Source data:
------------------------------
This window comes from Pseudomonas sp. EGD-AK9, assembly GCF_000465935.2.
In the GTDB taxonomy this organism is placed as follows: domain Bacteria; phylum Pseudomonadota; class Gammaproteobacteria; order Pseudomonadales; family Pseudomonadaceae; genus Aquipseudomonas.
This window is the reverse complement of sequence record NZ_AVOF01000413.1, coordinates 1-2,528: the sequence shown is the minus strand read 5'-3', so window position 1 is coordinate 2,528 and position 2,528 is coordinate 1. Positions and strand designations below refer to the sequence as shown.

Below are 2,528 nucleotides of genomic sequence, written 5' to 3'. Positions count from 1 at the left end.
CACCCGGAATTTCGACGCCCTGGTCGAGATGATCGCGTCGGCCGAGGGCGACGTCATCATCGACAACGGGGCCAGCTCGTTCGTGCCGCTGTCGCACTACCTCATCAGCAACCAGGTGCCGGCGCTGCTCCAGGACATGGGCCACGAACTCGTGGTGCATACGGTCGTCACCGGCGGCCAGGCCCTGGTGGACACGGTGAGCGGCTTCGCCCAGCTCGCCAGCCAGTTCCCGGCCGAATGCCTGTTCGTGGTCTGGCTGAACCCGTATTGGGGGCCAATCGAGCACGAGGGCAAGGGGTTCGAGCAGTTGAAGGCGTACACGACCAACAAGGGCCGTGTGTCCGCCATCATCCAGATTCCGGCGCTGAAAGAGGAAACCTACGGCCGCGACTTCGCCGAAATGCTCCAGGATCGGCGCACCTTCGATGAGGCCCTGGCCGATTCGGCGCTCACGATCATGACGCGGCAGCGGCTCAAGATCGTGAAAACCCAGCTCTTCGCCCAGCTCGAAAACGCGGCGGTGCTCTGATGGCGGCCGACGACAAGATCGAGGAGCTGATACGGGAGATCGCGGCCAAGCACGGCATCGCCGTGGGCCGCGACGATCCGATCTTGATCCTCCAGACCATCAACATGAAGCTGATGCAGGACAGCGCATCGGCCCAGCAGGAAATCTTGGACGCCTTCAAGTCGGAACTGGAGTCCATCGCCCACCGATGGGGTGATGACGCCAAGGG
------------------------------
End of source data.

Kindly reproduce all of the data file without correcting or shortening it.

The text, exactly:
This window comes from Pseudomonas sp. EGD-AK9, assembly GCF_000465935.2.
In the GTDB taxonomy this organism is placed as follows: domain Bacteria; phylum Pseudomonadota; class Gammaproteobacteria; order Pseudomonadales; family Pseudomonadaceae; genus Aquipseudomonas.
This window is the reverse complement of sequence record NZ_AVOF01000413.1, coordinates 1-2,528: the sequence shown is the minus strand read 5'-3', so window position 1 is coordinate 2,528 and position 2,528 is coordinate 1. Positions and strand designations below refer to the sequence as shown.

Below are 2,528 nucleotides of genomic sequence, written 5' to 3'. Positions count from 1 at the left end.
CACCCGGAATTTCGACGCCCTGGTCGAGATGATCGCGTCGGCCGAGGGCGACGTCATCATCGACAACGGGGCCAGCTCGTTCGTGCCGCTGTCGCACTACCTCATCAGCAACCAGGTGCCGGCGCTGCTCCAGGACATGGGCCACGAACTCGTGGTGCATACGGTCGTCACCGGCGGCCAGGCCCTGGTGGACACGGTGAGCGGCTTCGCCCAGCTCGCCAGCCAGTTCCCGGCCGAATGCCTGTTCGTGGTCTGGCTGAACCCGTATTGGGGGCCAATCGAGCACGAGGGCAAGGGGTTCGAGCAGTTGAAGGCGTACACGACCAACAAGGGCCGTGTGTCCGCCATCATCCAGATTCCGGCGCTGAAAGAGGAAACCTACGGCCGCGACTTCGCCGAAATGCTCCAGGATCGGCGCACCTTCGATGAGGCCCTGGCCGATTCGGCGCTCACGATCATGACGCGGCAGCGGCTCAAGATCGTGAAAACCCAGCTCTTCGCCCAGCTCGAAAACGCGGCGGTGCTCTGATGGCGGCCGACGACAAGATCGAGGAGCTGATACGGGAGATCGCGGCCAAGCACGGCATCGCCGTGGGCCGCGACGATCCGATCTTGATCCTCCAGACCATCAACATGAAGCTGATGCAGGACAGCGCATCGGCCCAGCAGGAAATCTTGGACGCCTTCAAGTCGGAACTGGAGTCCATCGCCCACCGATGGGGTGATGACGCCAAGGG